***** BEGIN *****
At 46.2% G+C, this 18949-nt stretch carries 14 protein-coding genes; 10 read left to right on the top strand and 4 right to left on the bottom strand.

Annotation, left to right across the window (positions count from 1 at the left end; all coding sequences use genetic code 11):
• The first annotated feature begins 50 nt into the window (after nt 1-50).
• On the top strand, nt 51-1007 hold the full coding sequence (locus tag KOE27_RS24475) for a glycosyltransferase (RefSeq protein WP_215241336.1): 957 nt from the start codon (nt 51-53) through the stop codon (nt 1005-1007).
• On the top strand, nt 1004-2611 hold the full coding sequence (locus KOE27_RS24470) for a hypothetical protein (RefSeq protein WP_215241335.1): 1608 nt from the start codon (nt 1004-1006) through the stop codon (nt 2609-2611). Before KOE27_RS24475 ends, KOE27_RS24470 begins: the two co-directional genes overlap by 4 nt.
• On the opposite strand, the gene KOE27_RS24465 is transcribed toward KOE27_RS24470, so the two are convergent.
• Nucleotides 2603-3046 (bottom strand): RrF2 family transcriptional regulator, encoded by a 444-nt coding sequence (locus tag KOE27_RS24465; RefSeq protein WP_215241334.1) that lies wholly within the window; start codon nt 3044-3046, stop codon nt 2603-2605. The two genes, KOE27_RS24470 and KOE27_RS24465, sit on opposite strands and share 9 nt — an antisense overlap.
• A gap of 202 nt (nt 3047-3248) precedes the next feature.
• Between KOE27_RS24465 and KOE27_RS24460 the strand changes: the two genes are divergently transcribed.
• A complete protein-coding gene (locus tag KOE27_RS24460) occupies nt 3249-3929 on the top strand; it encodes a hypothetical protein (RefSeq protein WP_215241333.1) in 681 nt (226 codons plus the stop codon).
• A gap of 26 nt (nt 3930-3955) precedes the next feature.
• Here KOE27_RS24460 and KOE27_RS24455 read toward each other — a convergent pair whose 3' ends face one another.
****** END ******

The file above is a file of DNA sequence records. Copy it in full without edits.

At 46.2% G+C, this 18949-nt stretch carries 14 protein-coding genes; 10 read left to right on the top strand and 4 right to left on the bottom strand.

Annotation, left to right across the window (positions count from 1 at the left end; all coding sequences use genetic code 11):
• The first annotated feature begins 50 nt into the window (after nt 1-50).
• On the top strand, nt 51-1007 hold the full coding sequence (locus tag KOE27_RS24475) for a glycosyltransferase (RefSeq protein WP_215241336.1): 957 nt from the start codon (nt 51-53) through the stop codon (nt 1005-1007).
• On the top strand, nt 1004-2611 hold the full coding sequence (locus KOE27_RS24470) for a hypothetical protein (RefSeq protein WP_215241335.1): 1608 nt from the start codon (nt 1004-1006) through the stop codon (nt 2609-2611). Before KOE27_RS24475 ends, KOE27_RS24470 begins: the two co-directional genes overlap by 4 nt.
• On the opposite strand, the gene KOE27_RS24465 is transcribed toward KOE27_RS24470, so the two are convergent.
• Nucleotides 2603-3046 (bottom strand): RrF2 family transcriptional regulator, encoded by a 444-nt coding sequence (locus tag KOE27_RS24465; RefSeq protein WP_215241334.1) that lies wholly within the window; start codon nt 3044-3046, stop codon nt 2603-2605. The two genes, KOE27_RS24470 and KOE27_RS24465, sit on opposite strands and share 9 nt — an antisense overlap.
• A gap of 202 nt (nt 3047-3248) precedes the next feature.
• Between KOE27_RS24465 and KOE27_RS24460 the strand changes: the two genes are divergently transcribed.
• A complete protein-coding gene (locus tag KOE27_RS24460) occupies nt 3249-3929 on the top strand; it encodes a hypothetical protein (RefSeq protein WP_215241333.1) in 681 nt (226 codons plus the stop codon).
• A gap of 26 nt (nt 3930-3955) precedes the next feature.
• Here KOE27_RS24460 and KOE27_RS24455 read toward each other — a convergent pair whose 3' ends face one another.